The People's Climate March, Flood Wall Street, and the New York Climate Summit

In Matthew Rimmer (Ed.) Intellectual Property and Clean Energy: The Paris Agreement and Climate Justice. Singapore: Springer, 2018, xiii-xvi.

Posted: 10 Aug 2018 Last revised: 30 Oct 2018

See all articles by Matthew Rimmer

Matthew Rimmer

Queensland University of Technology (QUT)

Date Written: October 29, 2018

Abstract

This book on Intellectual Property, Clean Energy, the Paris Agreement and Climate Justice was conceived of on the streets of New York, as I joined the People’s Climate March in 2014. The People’s Climate March on the 21st September 2014 was organised and designed to galvanise popular support for the United Nations Climate Summit being held in New York on the 23rd September 2014. The event was massive, with hundreds of groups, and hundreds of thousands of people, participating in the event. 400,000 people joined the parade in New York. The People’s Climate March was supported by hundreds of other companion events around the world, calling for climate action. I joined the Science Stands contingent at the People’s Climate March. The group marshalled outside the Hayden Planetarium at the American Museum of Natural History. There was a platoon of scientists, wearing white lab coats and carrying placards. The scientists wheeled along a blackboard, depicting the state of climate science. The board declared, ‘The “Debate” is Over. The Facts are In. The Evidence is Clear. Science Stands for Climate Action.’ The group carried a large banner as well entitled, ‘The Debate is Over.’ There were also a bevy of charts  —  ‘CO2 is rising!’, ‘The Oceans are acidifying!’, ‘Glaciers are melting!’ Citing Bill Murray’s character in Ghostbusters, the scientists also carried a banner, ‘Back off Man, I am a Scientist.’ The event also featured a number of other sections. Frontline groups included those people who were most impacted by climate change – such as Indigenous communities and environmental organizations. Generational groups included labor organisations, families, parents and their children, and elders. Environmental groups covered renewable energy, food activists, and water defenders. There was a section for protest groups. There was an interfaith group. There was also miscellaneous groups – covering various geographical entities from throughout the Uni9ted States. There was also a range of other events in the United States and around the world. Reflecting upon the People’s Climate March, Bill McKibben stressed the importance of the popular demonstration of support of climate action at an international level. He noted: ‘Day to day this resistance is rightly scattered, local and focused on the more mundane: installing a new zoning code, putting in a solar farm, persuading the church board to sell its BP stock’. In his view, the People’s Climate March in New York was a great moment to ‘show the world how big [the climate justice movement had] gotten.’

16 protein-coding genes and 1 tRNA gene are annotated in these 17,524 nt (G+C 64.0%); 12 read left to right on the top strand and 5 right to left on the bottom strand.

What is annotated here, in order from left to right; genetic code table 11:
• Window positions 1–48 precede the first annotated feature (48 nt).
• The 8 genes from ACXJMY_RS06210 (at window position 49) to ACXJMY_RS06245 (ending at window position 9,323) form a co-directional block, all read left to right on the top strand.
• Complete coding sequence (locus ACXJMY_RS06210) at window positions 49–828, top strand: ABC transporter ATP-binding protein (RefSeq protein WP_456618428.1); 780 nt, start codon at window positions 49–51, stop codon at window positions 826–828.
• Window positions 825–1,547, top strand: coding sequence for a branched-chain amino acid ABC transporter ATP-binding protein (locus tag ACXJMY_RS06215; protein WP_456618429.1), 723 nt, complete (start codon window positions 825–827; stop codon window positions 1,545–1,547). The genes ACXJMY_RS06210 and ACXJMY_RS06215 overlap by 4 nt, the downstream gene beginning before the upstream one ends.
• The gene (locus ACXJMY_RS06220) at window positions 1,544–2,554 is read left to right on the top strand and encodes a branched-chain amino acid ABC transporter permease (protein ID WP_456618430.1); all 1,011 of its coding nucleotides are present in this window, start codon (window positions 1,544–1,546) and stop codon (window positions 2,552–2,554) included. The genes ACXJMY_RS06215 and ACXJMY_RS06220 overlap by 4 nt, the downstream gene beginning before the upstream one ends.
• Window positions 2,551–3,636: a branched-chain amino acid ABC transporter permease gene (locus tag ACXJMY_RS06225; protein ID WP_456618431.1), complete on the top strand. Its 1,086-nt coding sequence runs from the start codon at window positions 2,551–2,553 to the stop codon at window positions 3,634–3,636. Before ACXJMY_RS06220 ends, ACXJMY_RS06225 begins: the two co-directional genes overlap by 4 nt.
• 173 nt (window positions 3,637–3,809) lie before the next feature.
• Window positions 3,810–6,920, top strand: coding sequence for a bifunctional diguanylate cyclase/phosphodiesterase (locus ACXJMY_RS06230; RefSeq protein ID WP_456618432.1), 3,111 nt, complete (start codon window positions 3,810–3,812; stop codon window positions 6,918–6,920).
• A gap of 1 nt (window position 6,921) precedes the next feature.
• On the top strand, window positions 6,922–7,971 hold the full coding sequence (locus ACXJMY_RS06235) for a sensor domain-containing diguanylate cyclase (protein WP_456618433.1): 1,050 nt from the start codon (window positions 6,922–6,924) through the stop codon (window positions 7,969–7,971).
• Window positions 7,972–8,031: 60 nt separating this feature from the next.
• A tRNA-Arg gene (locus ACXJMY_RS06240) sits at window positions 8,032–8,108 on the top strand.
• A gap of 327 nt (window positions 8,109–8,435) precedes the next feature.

Keywords: The People's Climate March, Flood Wall Street, The New York Climate Summit, The Paris Agreement, Climate Law and Policy, International Law, Technology Transfer, Climate Activism

Suggested Citation

Rimmer, Matthew, The People's Climate March, Flood Wall Street, and the New York Climate Summit (October 29, 2018). In Matthew Rimmer (Ed.) Intellectual Property and Clean Energy: The Paris Agreement and Climate Justice. Singapore: Springer, 2018, xiii-xvi.. Available at SSRN: https://ssrn.com/abstract=3216348

Matthew Rimmer (Contact Author)

Queensland University of Technology (QUT) ( email )

Level 4, C Block Gardens Point
2 George St
Brisbane, Queensland QLD 4000
Australia

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